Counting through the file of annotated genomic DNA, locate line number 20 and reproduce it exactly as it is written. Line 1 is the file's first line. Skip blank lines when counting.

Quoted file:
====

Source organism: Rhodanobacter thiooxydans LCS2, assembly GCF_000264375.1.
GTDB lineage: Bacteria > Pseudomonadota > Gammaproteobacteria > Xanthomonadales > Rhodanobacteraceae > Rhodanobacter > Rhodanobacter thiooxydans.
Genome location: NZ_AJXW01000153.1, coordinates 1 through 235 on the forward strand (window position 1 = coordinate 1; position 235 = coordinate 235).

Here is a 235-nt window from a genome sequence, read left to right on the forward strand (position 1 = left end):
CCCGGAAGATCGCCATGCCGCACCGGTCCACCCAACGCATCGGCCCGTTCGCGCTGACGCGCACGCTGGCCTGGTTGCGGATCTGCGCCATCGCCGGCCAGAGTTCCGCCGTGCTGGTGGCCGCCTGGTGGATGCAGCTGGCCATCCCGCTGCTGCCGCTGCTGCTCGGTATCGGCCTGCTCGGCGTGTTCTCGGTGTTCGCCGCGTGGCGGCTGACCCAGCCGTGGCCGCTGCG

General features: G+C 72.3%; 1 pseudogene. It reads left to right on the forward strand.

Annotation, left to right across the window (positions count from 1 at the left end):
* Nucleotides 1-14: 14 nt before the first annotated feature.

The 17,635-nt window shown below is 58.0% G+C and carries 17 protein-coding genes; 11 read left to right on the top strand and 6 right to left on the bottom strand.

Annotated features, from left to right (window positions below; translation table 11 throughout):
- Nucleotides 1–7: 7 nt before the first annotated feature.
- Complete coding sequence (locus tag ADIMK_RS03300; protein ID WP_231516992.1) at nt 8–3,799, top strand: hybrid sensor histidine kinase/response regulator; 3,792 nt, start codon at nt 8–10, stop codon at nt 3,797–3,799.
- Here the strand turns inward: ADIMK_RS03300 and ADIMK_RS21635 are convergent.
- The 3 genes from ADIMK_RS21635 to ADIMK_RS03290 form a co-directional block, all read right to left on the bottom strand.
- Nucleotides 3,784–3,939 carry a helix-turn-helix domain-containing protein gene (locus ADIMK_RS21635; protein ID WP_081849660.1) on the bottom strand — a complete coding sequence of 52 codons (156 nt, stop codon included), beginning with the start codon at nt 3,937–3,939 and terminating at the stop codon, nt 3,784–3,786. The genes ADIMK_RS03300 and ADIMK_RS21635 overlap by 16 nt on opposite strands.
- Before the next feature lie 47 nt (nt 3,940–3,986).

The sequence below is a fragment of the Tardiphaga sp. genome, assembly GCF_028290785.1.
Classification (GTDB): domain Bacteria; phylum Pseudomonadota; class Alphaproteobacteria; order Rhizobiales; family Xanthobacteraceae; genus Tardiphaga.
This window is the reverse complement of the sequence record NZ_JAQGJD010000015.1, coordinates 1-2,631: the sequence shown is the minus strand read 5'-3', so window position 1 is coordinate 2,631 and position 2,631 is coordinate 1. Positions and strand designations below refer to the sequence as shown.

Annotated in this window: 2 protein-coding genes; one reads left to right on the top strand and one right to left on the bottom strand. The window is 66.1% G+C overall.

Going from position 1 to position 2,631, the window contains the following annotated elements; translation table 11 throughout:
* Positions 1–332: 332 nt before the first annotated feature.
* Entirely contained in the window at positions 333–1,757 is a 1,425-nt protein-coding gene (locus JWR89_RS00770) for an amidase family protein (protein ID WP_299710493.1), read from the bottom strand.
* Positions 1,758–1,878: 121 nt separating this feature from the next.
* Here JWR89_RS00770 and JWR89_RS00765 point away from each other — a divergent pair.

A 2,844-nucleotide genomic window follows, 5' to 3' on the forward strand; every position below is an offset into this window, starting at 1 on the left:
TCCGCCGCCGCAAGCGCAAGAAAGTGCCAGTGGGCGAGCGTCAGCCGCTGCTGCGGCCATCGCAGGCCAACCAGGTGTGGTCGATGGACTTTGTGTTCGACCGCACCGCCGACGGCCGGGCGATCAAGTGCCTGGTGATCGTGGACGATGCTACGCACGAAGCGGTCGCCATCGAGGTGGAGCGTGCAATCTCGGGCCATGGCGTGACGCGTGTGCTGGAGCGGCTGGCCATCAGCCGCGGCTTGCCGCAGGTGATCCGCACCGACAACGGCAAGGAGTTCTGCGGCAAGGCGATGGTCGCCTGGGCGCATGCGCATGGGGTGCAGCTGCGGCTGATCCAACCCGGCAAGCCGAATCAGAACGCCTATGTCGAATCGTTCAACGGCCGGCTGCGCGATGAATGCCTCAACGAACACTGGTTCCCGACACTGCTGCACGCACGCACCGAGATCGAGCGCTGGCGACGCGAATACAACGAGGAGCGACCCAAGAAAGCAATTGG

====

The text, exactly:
Annotated in this window: 2 protein-coding genes; one reads left to right on the top strand and one right to left on the bottom strand. The window is 66.1% G+C overall.